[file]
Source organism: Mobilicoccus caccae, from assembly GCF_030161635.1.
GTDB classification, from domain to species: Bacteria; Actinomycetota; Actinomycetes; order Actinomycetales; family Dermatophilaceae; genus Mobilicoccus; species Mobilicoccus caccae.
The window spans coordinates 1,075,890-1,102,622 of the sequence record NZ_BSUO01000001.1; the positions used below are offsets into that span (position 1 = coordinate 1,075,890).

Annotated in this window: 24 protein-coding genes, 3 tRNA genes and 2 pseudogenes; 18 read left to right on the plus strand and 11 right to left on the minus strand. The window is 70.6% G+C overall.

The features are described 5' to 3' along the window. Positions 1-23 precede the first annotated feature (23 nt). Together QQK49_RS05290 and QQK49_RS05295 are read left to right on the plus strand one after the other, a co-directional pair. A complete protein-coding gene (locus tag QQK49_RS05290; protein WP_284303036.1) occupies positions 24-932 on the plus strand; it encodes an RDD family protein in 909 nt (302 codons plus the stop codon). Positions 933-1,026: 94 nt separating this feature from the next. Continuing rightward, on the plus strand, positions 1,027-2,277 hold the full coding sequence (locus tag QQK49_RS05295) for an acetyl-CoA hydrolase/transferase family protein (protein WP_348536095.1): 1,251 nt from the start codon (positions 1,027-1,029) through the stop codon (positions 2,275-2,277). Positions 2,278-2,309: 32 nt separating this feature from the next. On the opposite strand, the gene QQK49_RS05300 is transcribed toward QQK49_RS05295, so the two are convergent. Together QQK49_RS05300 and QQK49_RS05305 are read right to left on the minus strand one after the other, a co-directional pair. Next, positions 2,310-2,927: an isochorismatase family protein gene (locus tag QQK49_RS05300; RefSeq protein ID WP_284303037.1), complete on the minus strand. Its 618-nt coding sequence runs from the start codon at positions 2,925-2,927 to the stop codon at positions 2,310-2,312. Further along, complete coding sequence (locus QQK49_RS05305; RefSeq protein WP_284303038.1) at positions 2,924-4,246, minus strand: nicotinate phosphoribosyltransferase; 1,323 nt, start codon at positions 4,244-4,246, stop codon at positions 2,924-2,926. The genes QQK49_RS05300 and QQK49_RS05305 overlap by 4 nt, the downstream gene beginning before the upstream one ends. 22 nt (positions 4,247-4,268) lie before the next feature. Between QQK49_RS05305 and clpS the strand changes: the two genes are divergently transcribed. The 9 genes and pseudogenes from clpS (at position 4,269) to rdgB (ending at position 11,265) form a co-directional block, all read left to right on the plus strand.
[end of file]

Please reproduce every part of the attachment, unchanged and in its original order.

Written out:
Source organism: Mobilicoccus caccae, from assembly GCF_030161635.1.
GTDB classification, from domain to species: Bacteria; Actinomycetota; Actinomycetes; order Actinomycetales; family Dermatophilaceae; genus Mobilicoccus; species Mobilicoccus caccae.
The window spans coordinates 1,075,890-1,102,622 of the sequence record NZ_BSUO01000001.1; the positions used below are offsets into that span (position 1 = coordinate 1,075,890).

Annotated in this window: 24 protein-coding genes, 3 tRNA genes and 2 pseudogenes; 18 read left to right on the plus strand and 11 right to left on the minus strand. The window is 70.6% G+C overall.

The features are described 5' to 3' along the window. Positions 1-23 precede the first annotated feature (23 nt). Together QQK49_RS05290 and QQK49_RS05295 are read left to right on the plus strand one after the other, a co-directional pair. A complete protein-coding gene (locus tag QQK49_RS05290; protein WP_284303036.1) occupies positions 24-932 on the plus strand; it encodes an RDD family protein in 909 nt (302 codons plus the stop codon). Positions 933-1,026: 94 nt separating this feature from the next. Continuing rightward, on the plus strand, positions 1,027-2,277 hold the full coding sequence (locus tag QQK49_RS05295) for an acetyl-CoA hydrolase/transferase family protein (protein WP_348536095.1): 1,251 nt from the start codon (positions 1,027-1,029) through the stop codon (positions 2,275-2,277). Positions 2,278-2,309: 32 nt separating this feature from the next. On the opposite strand, the gene QQK49_RS05300 is transcribed toward QQK49_RS05295, so the two are convergent. Together QQK49_RS05300 and QQK49_RS05305 are read right to left on the minus strand one after the other, a co-directional pair. Next, positions 2,310-2,927: an isochorismatase family protein gene (locus tag QQK49_RS05300; RefSeq protein ID WP_284303037.1), complete on the minus strand. Its 618-nt coding sequence runs from the start codon at positions 2,925-2,927 to the stop codon at positions 2,310-2,312. Further along, complete coding sequence (locus QQK49_RS05305; RefSeq protein WP_284303038.1) at positions 2,924-4,246, minus strand: nicotinate phosphoribosyltransferase; 1,323 nt, start codon at positions 4,244-4,246, stop codon at positions 2,924-2,926. The genes QQK49_RS05300 and QQK49_RS05305 overlap by 4 nt, the downstream gene beginning before the upstream one ends. 22 nt (positions 4,247-4,268) lie before the next feature. Between QQK49_RS05305 and clpS the strand changes: the two genes are divergently transcribed. The 9 genes and pseudogenes from clpS (at position 4,269) to rdgB (ending at position 11,265) form a co-directional block, all read left to right on the plus strand.